Your liability for a nurse's mistake
Q: I'm being sued because of a medication error. The plaintiff presented at the ED with a deep vein thrombosis and pulmonary embolus. I ordered an IV heparin drip over the phone after asking the nurse who called me what medications the patient was receiving. Subsequently, I learned that he was already on heparin, which the nurse had never mentioned. Although hospital policy prohibits two types of heparin at the same time, the violation wasn't caught by the pharmacy.
Am I likely to be held liable, even though the mistake wasn't mine? And what can I do to prevent a similar mishap from occurring in the future?
A: A breakdown in communications and failure to follow safety guidelines are two of the main causes of patient injury and litigation. While you're not responsible for the mistakes of others, you are expected to use your best judgment given the resources available to you. You could be held liable if you were aware of a serious problem but took no action to resolve it.
Make sure the hospital is aware of what happened. Discuss it with the nursing and pharmacy directors. After all, the failure of staff to follow the hospital's own internal policies creates liability for the institution.
But be careful about writing your complaints in a memo or letter, because they could become discoverable in litigation. And never make any accusations in the patient's chart. You can be sure the plaintiff's attorney will see a copy, and the finger-pointing could help him win his case.
When it comes to heading off future problems, you have to understand that there's a well-documented national nursing shortage, leaving overworked nurses with more patients to care for than they can sometimes safely handle. That creates greater responsibility for physicians to make sure that a nurse has checked all the bases when reporting on a patient and that their orders are being carried out.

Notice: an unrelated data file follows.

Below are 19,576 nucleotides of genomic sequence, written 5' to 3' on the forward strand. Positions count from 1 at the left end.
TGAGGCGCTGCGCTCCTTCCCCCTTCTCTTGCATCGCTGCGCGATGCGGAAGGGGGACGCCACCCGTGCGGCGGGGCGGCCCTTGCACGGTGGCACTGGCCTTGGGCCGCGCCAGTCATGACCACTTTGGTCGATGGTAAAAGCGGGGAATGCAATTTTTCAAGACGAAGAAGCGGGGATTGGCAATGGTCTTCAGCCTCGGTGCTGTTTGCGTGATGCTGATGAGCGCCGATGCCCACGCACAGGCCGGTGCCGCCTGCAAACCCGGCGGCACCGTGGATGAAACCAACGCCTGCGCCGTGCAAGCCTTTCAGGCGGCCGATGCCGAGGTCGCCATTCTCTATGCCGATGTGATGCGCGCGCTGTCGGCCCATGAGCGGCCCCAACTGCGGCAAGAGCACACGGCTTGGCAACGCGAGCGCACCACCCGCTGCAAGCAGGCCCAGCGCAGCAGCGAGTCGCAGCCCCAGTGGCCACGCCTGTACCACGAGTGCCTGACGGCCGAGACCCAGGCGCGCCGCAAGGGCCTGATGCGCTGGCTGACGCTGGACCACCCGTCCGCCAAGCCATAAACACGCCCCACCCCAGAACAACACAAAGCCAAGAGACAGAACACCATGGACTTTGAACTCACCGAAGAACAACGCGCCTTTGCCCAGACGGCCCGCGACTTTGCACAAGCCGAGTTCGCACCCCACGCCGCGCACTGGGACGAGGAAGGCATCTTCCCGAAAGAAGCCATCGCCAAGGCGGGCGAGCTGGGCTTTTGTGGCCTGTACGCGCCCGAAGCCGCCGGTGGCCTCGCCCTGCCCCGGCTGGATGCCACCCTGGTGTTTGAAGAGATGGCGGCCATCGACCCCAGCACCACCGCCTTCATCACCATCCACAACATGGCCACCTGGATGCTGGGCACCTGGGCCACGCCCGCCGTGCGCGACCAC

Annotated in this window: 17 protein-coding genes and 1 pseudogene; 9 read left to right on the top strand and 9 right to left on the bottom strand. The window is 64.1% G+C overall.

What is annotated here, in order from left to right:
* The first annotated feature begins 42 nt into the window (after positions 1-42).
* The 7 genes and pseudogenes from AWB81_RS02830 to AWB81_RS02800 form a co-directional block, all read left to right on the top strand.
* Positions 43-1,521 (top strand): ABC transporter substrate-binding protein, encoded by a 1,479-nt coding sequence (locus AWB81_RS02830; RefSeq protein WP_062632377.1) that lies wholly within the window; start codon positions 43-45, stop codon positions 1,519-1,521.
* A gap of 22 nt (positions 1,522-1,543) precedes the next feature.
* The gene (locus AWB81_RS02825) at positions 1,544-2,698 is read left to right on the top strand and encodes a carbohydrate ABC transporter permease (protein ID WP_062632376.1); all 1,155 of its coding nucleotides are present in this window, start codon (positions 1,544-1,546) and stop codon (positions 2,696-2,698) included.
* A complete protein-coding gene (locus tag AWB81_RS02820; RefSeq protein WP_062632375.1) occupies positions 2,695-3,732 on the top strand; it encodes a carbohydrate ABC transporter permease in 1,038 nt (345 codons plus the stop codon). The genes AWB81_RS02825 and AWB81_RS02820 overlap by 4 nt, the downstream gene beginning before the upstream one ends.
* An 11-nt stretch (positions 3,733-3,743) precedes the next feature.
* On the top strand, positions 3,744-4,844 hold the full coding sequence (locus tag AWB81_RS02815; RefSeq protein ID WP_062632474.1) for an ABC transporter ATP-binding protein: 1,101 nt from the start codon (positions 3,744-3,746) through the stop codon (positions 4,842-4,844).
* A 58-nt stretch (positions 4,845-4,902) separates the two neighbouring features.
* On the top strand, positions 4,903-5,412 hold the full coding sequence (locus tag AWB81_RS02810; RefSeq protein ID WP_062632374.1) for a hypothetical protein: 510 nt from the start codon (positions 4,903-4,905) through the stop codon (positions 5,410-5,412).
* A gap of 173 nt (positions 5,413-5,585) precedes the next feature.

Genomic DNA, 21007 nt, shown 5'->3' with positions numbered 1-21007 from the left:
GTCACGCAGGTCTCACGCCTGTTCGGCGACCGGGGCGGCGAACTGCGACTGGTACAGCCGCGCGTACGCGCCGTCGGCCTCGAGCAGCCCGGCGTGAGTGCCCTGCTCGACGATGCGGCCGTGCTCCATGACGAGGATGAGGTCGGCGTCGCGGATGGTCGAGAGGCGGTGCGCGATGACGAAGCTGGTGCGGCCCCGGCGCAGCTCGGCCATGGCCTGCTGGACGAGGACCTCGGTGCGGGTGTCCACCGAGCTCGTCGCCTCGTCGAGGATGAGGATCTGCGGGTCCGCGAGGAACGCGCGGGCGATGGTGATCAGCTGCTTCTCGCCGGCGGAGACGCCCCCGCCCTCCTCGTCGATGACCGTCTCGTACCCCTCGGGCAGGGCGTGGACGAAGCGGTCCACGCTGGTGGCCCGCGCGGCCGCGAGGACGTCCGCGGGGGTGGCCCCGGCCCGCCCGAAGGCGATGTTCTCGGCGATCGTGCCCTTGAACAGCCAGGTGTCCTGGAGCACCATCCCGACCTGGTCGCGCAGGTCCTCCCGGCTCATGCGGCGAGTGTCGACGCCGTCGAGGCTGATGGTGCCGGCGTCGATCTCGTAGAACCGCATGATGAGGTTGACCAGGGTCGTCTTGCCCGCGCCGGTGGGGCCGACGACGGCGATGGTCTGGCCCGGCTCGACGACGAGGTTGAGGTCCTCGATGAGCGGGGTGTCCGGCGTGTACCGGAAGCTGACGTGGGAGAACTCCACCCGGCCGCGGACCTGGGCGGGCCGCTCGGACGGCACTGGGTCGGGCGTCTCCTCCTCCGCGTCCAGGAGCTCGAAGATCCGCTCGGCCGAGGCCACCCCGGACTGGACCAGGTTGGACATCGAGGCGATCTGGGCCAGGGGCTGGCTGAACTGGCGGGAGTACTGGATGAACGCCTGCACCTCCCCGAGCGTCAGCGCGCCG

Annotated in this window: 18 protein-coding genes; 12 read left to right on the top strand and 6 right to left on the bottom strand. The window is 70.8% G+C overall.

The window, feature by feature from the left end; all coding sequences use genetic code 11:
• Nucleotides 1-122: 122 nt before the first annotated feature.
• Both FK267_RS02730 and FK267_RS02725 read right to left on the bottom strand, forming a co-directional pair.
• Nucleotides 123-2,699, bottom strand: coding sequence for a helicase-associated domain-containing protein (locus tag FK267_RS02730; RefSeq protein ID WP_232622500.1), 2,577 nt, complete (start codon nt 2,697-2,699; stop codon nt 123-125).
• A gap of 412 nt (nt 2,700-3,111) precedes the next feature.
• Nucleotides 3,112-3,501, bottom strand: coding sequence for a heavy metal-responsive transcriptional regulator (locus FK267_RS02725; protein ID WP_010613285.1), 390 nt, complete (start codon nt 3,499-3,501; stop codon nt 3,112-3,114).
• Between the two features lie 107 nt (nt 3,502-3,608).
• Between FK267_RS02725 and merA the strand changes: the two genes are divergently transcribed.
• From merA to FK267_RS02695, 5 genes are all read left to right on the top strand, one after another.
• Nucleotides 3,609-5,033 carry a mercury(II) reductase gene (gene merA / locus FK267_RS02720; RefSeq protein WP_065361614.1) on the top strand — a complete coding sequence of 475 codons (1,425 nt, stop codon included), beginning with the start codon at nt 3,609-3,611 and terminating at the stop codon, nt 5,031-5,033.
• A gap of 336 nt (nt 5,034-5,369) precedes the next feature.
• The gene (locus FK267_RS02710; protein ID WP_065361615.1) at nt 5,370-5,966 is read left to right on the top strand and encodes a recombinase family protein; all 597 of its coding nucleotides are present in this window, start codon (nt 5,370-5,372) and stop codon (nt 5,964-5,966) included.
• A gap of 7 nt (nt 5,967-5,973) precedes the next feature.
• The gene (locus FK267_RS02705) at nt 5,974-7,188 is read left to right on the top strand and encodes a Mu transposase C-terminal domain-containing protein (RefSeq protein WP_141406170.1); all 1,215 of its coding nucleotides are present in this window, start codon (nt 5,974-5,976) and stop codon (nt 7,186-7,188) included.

When you communicate with the nursing or pharmacy staff, be as clear and concise as possible so there's less room for misunderstanding. Refer to hospital policy if applicable. But don't be confrontational or insulting. Demeaning hospital staff won't help your patients or reduce the chance of errors. It just creates an atmosphere of mistrust and hostility. Check in on the patient and with the nursing staff on a regular basis during critical periods.
Your documentation of nursing orders must always be clear, concise, detailed, and complete. Leave nothing open to interpretation or guesswork. Failure to document your phone conversation with a nurse could compromise your defense if you're ever sued again. Use a telephone message pad to note all phone conversations with nursing staff as well as patients, and place the notes in the office record and in the hospital progress note.
Finally, realize that it's your responsibility to order private duty nurses for conditions that need special attention. Involve the patient in the decision-making process. Informed consent deflects a lot of malpractice liability. Tell the patient about the nursing shortage and the possible dangers if nurses don't watch carefully or intervene appropriately. Discuss the costs of private duty nurses and what insurance coverage is available.
The author, who can be contacted at 2402 Regent Drive, Mount Kisco, NY 10549, or at firstname.lastname@example.org, is a health care attorney who specializes in risk management issues. This department answers common professional-liability questions. It isn't intended to provide specific legal advice. If you have a question, please submit it to Malpractice Consult, Medical Economics magazine, 5 Paragon Drive, Montvale, NJ 07645-1742. You may also fax your question to 201-722-2688 or send it via e-mail to email@example.com.
Lee Johnson. Malpractice Consult. Medical Economics 2002;17:115.